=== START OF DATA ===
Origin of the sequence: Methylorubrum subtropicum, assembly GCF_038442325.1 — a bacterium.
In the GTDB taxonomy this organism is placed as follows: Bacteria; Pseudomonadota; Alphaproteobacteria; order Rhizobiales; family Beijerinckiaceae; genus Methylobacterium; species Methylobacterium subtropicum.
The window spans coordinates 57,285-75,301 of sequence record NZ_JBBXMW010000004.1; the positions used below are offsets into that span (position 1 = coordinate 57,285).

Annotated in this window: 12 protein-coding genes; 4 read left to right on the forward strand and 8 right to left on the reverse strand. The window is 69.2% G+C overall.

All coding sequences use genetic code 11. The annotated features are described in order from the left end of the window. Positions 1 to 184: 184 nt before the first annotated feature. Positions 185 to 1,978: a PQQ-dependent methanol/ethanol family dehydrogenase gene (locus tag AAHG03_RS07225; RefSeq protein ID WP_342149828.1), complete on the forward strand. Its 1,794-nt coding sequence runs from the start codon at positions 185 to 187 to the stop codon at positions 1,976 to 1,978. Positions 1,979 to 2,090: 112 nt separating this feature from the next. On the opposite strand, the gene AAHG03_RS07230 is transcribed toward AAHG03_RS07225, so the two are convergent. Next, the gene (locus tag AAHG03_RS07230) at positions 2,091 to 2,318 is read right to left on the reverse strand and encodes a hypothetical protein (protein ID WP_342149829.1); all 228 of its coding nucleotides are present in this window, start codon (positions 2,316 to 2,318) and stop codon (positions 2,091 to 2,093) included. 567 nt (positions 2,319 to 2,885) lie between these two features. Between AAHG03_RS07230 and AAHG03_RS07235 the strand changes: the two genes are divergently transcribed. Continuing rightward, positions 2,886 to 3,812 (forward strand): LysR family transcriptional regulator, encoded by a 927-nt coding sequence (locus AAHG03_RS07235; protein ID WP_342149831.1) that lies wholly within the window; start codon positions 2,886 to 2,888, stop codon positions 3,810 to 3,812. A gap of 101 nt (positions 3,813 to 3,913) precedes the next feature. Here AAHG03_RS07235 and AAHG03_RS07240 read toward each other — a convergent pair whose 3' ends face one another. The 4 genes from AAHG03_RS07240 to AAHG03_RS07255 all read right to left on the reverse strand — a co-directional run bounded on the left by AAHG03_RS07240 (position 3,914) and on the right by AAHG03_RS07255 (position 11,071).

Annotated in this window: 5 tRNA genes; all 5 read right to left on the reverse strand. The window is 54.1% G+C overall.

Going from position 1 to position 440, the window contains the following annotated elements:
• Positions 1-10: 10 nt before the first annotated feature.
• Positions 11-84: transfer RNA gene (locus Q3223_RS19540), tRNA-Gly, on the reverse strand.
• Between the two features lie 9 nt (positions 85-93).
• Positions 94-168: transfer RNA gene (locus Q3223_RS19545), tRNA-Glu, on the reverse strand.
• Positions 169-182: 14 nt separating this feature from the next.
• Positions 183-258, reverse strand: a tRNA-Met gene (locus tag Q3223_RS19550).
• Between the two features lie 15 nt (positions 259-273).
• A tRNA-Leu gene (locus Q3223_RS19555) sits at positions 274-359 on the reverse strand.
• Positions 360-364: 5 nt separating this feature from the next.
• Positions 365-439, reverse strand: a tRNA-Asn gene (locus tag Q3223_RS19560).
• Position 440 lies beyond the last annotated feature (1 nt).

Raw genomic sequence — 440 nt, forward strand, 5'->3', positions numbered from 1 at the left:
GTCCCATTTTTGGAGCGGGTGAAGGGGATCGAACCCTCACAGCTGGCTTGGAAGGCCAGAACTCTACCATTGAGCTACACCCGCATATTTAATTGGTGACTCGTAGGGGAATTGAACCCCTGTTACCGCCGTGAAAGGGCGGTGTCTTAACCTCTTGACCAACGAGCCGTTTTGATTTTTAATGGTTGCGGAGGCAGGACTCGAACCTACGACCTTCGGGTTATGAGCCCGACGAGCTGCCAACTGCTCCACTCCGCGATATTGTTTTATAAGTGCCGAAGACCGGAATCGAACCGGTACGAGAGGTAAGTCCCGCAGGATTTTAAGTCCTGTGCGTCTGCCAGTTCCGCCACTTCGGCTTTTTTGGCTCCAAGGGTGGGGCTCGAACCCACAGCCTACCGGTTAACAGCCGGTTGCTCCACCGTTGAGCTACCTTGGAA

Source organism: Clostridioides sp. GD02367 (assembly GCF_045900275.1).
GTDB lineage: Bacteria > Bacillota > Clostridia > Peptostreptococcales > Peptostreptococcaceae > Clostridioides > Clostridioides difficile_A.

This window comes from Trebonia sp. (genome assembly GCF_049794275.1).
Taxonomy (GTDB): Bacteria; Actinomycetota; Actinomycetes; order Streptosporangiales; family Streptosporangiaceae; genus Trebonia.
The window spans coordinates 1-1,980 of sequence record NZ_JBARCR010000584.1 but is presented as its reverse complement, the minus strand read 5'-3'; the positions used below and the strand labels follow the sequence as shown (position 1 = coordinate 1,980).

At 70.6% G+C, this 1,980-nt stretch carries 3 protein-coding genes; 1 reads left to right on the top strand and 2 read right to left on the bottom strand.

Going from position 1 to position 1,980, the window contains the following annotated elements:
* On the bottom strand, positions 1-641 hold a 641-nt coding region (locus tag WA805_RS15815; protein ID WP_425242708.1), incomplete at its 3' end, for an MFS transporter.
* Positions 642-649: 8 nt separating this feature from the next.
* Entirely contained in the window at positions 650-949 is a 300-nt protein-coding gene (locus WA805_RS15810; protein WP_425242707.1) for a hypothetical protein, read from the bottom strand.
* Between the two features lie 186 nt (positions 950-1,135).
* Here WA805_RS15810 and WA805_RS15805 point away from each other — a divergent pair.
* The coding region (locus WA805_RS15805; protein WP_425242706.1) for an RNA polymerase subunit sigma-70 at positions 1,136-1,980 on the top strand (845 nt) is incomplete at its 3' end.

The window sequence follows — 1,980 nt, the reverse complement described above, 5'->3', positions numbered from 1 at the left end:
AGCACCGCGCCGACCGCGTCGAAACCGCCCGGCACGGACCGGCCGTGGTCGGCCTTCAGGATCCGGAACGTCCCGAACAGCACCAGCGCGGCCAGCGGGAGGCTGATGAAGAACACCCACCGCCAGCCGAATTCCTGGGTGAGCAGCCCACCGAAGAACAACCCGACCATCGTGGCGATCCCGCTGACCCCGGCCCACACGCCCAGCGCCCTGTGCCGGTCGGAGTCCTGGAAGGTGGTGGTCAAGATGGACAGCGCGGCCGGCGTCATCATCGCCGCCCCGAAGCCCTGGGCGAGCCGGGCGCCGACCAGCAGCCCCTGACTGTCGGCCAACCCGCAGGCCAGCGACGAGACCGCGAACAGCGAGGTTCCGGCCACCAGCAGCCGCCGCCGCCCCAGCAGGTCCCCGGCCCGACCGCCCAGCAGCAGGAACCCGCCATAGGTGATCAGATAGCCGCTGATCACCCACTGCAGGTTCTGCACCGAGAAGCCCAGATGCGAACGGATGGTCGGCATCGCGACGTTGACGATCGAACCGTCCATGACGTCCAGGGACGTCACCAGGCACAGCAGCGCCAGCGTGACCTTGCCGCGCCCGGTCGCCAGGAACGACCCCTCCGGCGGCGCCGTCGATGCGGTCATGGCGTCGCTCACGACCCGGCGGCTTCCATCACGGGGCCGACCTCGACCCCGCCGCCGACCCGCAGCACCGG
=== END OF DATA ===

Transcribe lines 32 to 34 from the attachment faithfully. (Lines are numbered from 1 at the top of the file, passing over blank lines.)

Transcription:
* Here WA805_RS15810 and WA805_RS15805 point away from each other — a divergent pair.
* The coding region (locus WA805_RS15805; protein WP_425242706.1) for an RNA polymerase subunit sigma-70 at positions 1,136-1,980 on the top strand (845 nt) is incomplete at its 3' end.

The window sequence follows — 1,980 nt, the reverse complement described above, 5'->3', positions numbered from 1 at the left end: